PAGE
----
Windows 8: Microsoft Reimagining Windows Platform
Here is some of the news that has made headlines in the technology sections of various media channels recently:
Google acquired Motorola mobile division
Microsoft ties up with Nokia
Apple iPhone 4 sales leaves Blackberry behind
Intel willing for a 20% cut in the price of Ultrabook processor for the notepads
Do all these news have something in common? Yes. The digital world is going digital in a smarter way faster than imagined. The pace at which the smart devices and powerful notebooks are getting popular and occupying our lives is tremendous. It is so fast that the architects of the next generation of Microsoft OS have to re-imagine their flagship OS platform to be in-line with these changes, or at least that is what they are communicating.
There has been much news about the Windows 8 that is the code name for the next version of the Windows OS family, which will be targeting the PC, laptop and tablets platforms.
A significant positive shift in the usages of smart devices and touch screen based UI has been important drivers dictating the way Windows 8 has been designed and developed, to be what is claimed by Microsoft as the most significant revamp after the Windows 95 release. It has estimated that nearly two out of the three PCs are small size mobile devices (laptops, notebooks, tablets, etc.). At the one end of the spectrum, there are devices that can be easily held in the hand whereas at the other end there are HD screens that can fill the entire wall. Increasing size of the low cost storage devices and decreasing cost of services like Internet and wireless services in conjunction with the cloud services has revolutionized the computing world. Touch screen based UI reach applications are changing the way users interact with the applications. Above and all this proliferation of vendors and service providers demands technology platforms to be as compatible with the other platforms as much as possible.
Windows 8 it planned for release in 2012 sometime and a build conference is scheduled for Mid September 2011.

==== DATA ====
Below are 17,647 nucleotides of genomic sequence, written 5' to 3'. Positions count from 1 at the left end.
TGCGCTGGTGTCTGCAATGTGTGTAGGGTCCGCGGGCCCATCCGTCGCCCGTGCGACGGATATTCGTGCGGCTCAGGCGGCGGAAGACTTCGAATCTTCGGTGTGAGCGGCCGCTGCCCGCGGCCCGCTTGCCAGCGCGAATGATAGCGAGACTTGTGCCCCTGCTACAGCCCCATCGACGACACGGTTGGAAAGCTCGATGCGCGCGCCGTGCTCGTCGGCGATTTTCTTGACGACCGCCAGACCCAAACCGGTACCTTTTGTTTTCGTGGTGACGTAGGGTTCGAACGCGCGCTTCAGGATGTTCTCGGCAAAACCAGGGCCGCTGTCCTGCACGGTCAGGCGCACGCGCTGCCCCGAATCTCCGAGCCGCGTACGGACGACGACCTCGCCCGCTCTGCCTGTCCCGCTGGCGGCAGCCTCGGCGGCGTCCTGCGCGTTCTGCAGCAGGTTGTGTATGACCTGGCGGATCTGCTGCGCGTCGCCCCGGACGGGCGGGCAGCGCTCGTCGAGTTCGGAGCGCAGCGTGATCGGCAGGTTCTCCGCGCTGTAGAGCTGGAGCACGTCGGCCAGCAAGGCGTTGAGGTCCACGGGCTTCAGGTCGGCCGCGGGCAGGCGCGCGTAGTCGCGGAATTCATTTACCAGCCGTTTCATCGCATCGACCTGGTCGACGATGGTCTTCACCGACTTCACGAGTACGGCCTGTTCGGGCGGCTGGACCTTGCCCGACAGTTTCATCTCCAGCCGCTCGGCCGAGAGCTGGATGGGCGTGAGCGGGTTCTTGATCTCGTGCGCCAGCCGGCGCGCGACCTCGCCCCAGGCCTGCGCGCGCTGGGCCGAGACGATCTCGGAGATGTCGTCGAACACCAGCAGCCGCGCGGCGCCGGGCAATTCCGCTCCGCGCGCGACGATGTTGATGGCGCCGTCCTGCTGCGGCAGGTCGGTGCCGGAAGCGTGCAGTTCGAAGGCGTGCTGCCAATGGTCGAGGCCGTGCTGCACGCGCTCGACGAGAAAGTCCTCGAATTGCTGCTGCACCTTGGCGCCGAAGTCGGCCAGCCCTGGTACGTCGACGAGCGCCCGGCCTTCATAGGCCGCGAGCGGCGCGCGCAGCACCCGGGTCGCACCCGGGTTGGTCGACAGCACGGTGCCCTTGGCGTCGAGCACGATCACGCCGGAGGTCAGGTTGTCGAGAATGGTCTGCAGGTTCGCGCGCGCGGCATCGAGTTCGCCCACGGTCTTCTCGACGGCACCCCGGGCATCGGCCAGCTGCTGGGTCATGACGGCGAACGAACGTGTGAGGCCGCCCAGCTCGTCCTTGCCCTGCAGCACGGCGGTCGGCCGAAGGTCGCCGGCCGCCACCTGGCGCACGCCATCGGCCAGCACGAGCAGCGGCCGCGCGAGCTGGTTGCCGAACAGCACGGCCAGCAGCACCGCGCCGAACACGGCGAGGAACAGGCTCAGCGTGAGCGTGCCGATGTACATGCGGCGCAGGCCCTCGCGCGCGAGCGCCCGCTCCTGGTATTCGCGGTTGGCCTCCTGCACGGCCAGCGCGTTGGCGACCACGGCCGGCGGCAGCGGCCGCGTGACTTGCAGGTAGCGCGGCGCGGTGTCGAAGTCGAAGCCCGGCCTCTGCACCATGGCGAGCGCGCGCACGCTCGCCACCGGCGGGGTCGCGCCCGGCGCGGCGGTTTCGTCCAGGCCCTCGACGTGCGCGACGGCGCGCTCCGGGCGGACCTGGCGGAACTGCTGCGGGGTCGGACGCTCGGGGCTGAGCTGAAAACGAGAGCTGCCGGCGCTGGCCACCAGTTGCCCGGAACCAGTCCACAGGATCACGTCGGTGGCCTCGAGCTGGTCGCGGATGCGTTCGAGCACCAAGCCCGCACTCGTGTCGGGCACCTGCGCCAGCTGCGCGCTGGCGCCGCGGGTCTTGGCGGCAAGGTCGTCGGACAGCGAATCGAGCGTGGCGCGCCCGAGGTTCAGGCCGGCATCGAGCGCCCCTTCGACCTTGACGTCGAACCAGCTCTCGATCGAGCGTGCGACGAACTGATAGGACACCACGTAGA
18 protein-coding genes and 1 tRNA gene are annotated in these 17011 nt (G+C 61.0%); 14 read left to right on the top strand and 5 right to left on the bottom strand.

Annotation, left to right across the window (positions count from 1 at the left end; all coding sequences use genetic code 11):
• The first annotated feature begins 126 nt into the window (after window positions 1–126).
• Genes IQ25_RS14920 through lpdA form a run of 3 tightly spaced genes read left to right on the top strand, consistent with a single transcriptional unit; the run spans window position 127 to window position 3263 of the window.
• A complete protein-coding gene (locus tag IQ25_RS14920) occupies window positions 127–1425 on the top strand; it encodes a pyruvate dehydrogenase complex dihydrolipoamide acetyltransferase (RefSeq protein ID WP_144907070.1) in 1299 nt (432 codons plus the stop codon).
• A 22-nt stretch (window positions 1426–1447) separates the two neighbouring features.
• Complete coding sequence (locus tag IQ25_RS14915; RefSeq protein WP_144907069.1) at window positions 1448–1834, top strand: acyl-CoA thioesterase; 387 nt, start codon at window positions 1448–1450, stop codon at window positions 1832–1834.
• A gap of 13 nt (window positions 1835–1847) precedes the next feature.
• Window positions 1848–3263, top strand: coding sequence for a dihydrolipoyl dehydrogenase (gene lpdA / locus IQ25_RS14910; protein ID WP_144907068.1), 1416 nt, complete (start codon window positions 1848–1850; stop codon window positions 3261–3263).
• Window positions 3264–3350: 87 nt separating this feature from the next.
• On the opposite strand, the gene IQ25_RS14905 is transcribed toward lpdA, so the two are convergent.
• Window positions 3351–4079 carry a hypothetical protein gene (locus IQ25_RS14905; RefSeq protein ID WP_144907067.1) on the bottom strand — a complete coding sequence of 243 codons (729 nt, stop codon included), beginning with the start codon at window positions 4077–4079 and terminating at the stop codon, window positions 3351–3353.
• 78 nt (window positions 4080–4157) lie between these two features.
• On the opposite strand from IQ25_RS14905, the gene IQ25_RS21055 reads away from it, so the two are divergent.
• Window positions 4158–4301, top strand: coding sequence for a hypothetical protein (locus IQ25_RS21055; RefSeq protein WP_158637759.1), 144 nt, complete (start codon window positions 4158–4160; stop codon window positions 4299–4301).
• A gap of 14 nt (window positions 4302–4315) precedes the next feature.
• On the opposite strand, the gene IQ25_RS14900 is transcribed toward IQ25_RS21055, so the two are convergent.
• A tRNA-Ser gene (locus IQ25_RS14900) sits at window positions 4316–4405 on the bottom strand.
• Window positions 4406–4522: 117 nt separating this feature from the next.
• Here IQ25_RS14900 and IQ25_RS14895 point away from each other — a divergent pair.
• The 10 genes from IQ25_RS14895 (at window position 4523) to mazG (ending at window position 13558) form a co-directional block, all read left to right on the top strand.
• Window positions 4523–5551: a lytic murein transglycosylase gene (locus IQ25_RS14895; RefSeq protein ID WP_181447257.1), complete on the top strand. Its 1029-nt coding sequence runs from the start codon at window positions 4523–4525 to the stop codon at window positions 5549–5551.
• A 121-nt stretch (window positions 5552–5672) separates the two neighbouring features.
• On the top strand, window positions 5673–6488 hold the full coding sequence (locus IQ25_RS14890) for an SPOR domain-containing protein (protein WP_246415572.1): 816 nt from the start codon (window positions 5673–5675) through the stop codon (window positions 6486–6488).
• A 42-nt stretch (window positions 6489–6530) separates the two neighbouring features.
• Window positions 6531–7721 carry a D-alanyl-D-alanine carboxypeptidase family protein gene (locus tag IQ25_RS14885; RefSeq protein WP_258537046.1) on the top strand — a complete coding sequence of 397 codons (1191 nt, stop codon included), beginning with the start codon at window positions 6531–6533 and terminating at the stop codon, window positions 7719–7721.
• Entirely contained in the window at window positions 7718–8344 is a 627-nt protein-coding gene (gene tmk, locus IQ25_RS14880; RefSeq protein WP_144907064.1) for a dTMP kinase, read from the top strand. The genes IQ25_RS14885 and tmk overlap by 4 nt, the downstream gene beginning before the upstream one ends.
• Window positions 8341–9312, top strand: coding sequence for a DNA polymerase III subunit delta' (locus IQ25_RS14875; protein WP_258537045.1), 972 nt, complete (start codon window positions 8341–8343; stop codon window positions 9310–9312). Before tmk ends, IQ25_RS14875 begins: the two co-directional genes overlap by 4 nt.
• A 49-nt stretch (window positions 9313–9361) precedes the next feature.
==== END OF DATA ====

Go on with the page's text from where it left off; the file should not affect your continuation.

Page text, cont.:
Innovative and exiting user experience is what the Microsoft has tried to provide with Windows 8. Users will view a very new “Start” screen modeled on the lines to Windows Phone 7- a touch based screen, having applications and widgets tiled in a mosaic with additional quick information available in the extra space. The frequently used services like Email, Weather forecast, Calendar etc. will be available on the start screen. This screen will also be home for the additional widgets that will be available probably from the Microsoft stores (on the lines of Apple). Legacy applications will be working as they work currently after this screen. Microsoft Office tools too will be working mostly as of today but with optimizations for “Fuzzy Hit Targeting” that takes care of the fact that fingers has less accurate target than the mouse or keypad. The OS will continue working with mouse and keyboard, there will be a soft key like smart phones that will be touch enabled. One of the very innovative features that the soft key will provide is that they will be aligned to the bottom corners of the screen where the hands can reach them easily. Another exiting feature will be, multitasking, that users will be able to stack more than one applications running side by side simultaneously. Some of the basic functions (browsing for files, viewing images etc.) has been fully revamped and made more users friendly, smooth and better suited for the touch screens. An in-built PDF reader and enhanced themes support will be an added bonus.